Refinancing a timeshare: What are the options?
The basics of a timeshare refinance
- Timeshare refinances are difficult, as lenders are wary of the property’s depreciating value.
- Borrowers should consider prepayment penalties, fees and tax deductions on their existing loan before refinancing.
- Alternatives to refinancing include paying off the timeshare loan with a home equity loan, HELOC or personal loan.
Nearly all loan types can be refinanced, or replaced by a new loan that typically has a different repayment term, amount and interest rate. Timeshare loans are also eligible for refinancing, although it can be difficult to find a willing lender.
Timeshare providers often have their own loan programs for people who cannot purchase the property with cash alone. If you use the timeshare’s lender, however, you may be paying a much higher interest rate — 20 percent is not unheard of, for example — than you could get through a traditional bank or alternative, online lender.
So, what can you do if your timeshare loan isn’t financially feasible and you either can’t or don’t wish to sell the property?
Questions to ask
The average sales price of a timeshare property is $22,240 and the average annual maintenance fee is $880, according to the National Timeshare Owners Association. Refinancing a timeshare loan can save several thousand dollars. Based on a loan amount of $20,000 with a six-year term, you could save $4,500 to $6,000 if you secure an interest-rate reduction of 6 percent to 8 percent.
Before locking up a new loan, however, compare it to your existing loan. Does your current loan have a prepayment penalty? Does the loan you want to refinance into have a penalty, and does it include any origination or transfer fees? All of these costs can reduce the amount you’ll save.
Tax deductions are another consideration. If the loan is secured, meaning the timeshare property serves as collateral, the interest payments are eligible for federal tax deductions. Alternatively, if you use a home equity loan or home equity line of credit (HELOC) to pay off the timeshare loan, the interest paid on them is also tax-deductible.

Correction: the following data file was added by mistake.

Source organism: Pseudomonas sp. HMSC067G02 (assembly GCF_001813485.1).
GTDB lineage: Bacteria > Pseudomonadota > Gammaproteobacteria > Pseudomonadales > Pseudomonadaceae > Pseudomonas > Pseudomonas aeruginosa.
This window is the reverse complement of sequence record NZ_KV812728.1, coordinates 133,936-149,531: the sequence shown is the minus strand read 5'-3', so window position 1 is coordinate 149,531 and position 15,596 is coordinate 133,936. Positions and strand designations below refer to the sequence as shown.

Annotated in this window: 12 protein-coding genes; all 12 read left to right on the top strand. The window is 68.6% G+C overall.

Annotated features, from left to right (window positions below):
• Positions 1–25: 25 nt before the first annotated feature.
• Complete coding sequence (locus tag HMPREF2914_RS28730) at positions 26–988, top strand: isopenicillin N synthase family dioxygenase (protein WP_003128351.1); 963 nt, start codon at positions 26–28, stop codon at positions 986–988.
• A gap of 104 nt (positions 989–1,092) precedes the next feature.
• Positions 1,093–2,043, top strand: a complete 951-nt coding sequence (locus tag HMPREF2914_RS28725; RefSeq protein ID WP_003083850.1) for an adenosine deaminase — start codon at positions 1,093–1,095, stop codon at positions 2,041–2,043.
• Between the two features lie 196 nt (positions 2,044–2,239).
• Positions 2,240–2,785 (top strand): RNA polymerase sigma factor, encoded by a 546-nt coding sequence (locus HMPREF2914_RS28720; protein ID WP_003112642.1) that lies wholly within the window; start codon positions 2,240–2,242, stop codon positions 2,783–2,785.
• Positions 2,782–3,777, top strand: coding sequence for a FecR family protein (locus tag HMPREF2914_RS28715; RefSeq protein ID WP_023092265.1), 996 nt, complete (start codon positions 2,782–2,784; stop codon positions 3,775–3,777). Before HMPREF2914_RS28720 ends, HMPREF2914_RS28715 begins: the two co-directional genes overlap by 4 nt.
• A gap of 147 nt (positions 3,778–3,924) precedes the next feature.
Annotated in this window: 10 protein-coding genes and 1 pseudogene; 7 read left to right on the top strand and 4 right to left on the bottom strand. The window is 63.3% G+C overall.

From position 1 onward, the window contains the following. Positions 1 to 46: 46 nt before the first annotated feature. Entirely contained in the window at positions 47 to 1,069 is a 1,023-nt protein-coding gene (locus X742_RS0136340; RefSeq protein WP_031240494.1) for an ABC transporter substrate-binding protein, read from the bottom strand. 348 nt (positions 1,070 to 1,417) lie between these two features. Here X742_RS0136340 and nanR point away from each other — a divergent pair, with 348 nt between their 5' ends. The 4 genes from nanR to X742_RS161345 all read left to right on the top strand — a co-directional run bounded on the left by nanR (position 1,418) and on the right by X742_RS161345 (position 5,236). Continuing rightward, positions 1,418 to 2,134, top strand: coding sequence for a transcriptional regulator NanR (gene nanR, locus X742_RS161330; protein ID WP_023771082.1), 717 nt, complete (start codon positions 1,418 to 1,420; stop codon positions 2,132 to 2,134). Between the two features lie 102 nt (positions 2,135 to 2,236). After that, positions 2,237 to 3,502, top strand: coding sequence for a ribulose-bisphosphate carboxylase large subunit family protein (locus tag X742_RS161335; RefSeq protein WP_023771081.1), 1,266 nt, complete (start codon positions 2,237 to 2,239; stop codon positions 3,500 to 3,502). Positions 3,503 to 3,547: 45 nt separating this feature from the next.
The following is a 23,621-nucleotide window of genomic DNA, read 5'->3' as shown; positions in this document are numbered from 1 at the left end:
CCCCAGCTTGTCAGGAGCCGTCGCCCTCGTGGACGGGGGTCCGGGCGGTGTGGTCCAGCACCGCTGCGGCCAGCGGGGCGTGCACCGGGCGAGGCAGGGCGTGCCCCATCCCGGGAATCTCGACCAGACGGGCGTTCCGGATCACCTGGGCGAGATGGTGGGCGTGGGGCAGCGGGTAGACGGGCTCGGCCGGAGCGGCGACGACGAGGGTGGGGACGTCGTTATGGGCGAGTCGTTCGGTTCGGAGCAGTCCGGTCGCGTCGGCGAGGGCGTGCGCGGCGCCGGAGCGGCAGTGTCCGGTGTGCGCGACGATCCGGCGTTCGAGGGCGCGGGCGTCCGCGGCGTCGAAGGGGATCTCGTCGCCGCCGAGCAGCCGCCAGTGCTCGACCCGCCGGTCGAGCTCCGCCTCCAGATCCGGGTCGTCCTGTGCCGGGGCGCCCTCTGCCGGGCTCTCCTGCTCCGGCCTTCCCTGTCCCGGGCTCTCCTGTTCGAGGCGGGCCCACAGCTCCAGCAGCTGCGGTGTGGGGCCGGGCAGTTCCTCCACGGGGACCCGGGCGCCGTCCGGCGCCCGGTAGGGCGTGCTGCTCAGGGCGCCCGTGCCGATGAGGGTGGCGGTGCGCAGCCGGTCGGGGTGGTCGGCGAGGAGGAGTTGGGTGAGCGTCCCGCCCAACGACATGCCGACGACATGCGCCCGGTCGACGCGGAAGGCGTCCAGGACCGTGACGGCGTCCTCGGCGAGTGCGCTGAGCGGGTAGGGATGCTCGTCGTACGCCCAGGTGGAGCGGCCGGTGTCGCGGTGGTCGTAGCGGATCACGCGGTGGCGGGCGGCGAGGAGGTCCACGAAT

Keep in mind that you can only deduct interest on your primary residence and one additional property. If you own a vacation home and a timeshare, for example, you’ll have to choose one for tax-deduction purposes. The annual maintenance fees, any special assessments and the closing costs on your timeshare are ineligible for deductions. But you may be able to claim property taxes, if they’re billed directly to you or listed as a separate expense on your maintenance statements.
Timeshare loans can be difficult to obtain. Lenders may shy away from them because timeshares often make poor collateral. They depreciate or lose value quickly, so a bank or credit union may not be able to recoup the loan amount if the borrower defaults.
There are lenders, however, that will finance and refinance loans on timeshare properties anywhere in the world, as long as you’re a U.S. resident. You may be able to get anywhere from $5,000 to $100,000 and the money may be available the same day your loan is approved. The loan may range from two to seven years, perhaps longer, with interest rates in the neighborhood of 6 percent to 15 percent, depending on the term and loan amount. The lender may wave origination fees and prepayment penalties.
If you cannot refinance your timeshare and you do not wish to keep it, there are companies that will help you transfer the title to a new owner and remove all future liability for loan payments. If you have an existing loan, it’s possible you may have grounds to terminate the contract with your timeshare provider. Grounds for termination include false claims of tax benefits; hidden fees or limitations with exchanging or redeeming your points in a points-club structure; or failing to inform the buyer of the three-day right-of-rescission period that exists in many states.
There are alternatives to refinancing a timeshare loan that could save you money in the long run by lowering your interest payments. These include home equity loans, HELOCs, personal loans and even low-interest, credit-card balance transfers. A personal loan may be a good option since it’s unsecured, so you won’t risk losing your home if you default.